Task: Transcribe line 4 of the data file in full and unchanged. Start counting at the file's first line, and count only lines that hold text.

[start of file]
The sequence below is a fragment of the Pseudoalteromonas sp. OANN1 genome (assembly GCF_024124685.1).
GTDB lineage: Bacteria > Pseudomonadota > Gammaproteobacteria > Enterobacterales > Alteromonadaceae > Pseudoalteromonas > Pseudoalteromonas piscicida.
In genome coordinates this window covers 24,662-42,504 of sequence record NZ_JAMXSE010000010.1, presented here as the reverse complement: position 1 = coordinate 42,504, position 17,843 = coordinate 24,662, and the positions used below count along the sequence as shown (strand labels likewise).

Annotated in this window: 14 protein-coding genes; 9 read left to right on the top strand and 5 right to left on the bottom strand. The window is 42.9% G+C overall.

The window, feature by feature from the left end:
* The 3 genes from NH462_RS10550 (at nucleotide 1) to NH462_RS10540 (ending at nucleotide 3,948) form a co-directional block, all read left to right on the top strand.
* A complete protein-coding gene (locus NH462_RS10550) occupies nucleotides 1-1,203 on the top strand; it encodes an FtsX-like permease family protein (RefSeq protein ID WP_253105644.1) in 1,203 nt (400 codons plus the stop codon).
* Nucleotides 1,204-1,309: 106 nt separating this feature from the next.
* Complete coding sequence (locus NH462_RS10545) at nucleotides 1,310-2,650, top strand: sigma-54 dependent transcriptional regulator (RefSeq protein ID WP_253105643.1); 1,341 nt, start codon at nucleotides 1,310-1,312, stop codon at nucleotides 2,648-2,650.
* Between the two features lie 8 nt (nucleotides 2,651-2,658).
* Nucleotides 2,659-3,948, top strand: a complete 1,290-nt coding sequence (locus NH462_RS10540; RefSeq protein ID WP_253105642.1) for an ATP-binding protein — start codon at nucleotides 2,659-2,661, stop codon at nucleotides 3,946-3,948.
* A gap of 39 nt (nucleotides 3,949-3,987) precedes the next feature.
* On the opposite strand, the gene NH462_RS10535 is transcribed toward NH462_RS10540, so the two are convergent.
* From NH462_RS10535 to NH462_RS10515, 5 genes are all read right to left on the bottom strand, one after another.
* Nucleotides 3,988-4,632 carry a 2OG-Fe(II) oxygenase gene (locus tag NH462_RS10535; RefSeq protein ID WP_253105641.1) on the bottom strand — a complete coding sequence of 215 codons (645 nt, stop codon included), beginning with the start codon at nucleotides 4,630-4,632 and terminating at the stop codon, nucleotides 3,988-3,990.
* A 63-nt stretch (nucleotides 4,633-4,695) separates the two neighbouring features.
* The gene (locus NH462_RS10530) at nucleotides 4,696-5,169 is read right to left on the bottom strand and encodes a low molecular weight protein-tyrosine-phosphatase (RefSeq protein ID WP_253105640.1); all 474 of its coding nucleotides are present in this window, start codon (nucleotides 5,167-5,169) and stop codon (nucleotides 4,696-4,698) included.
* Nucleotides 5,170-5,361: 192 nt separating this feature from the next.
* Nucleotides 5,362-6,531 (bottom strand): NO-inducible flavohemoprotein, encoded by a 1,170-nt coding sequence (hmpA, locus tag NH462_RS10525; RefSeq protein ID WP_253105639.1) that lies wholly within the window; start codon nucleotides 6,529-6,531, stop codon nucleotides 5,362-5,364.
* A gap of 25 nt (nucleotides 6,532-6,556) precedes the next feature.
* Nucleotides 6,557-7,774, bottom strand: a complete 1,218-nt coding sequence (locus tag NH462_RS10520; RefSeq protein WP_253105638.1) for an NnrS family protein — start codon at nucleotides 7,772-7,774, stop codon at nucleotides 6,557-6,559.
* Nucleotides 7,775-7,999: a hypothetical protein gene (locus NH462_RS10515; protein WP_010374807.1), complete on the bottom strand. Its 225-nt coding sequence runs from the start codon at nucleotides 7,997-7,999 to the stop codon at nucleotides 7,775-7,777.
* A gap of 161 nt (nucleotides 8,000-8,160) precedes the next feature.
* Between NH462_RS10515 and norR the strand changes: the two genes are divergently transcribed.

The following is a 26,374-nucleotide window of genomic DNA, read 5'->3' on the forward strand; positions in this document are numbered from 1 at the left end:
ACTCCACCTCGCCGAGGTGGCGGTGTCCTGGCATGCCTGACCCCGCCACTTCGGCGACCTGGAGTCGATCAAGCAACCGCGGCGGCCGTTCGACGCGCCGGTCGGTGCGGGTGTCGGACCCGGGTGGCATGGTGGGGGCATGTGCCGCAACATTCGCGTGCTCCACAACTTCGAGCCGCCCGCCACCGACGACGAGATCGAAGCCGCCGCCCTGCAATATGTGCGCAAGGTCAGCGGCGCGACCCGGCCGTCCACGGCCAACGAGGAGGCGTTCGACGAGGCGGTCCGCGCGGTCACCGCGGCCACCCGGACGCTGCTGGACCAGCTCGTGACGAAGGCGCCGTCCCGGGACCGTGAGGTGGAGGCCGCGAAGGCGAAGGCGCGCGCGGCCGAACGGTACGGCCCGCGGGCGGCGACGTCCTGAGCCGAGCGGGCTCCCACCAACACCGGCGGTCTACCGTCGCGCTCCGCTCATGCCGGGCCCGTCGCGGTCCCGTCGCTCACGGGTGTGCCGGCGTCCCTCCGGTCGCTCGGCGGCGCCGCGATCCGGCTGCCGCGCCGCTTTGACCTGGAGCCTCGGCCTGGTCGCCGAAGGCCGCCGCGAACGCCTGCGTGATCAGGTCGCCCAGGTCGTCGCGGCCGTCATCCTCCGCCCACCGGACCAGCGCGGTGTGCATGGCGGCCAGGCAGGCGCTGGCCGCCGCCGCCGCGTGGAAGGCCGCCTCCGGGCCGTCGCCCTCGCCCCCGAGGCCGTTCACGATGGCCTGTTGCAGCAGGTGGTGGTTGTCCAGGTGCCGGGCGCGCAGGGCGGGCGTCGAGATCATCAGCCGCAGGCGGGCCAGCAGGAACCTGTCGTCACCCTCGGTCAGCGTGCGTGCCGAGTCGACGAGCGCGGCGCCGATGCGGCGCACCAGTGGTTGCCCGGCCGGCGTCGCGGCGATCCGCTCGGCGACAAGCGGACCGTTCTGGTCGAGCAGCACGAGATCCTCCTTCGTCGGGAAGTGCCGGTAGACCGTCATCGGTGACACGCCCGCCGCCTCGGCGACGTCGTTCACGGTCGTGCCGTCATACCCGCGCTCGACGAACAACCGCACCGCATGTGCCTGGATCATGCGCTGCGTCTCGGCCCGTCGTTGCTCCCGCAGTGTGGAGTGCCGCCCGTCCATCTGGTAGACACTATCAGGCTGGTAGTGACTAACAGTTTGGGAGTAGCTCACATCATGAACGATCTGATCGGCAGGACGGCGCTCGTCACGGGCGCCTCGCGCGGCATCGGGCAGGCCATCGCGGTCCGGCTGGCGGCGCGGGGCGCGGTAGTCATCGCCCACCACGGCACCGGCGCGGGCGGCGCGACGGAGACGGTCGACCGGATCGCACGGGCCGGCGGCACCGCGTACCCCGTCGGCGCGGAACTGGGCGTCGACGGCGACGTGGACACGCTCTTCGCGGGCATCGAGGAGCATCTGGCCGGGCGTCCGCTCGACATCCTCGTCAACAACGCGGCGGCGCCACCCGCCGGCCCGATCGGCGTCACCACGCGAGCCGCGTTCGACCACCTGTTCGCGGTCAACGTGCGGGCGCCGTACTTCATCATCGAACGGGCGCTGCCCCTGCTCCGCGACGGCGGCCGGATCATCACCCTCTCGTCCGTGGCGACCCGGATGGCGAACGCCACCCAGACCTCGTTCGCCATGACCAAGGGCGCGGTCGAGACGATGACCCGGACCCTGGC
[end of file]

Annotated in this window: 14 protein-coding genes; 9 read left to right on the top strand and 5 right to left on the bottom strand. The window is 42.9% G+C overall.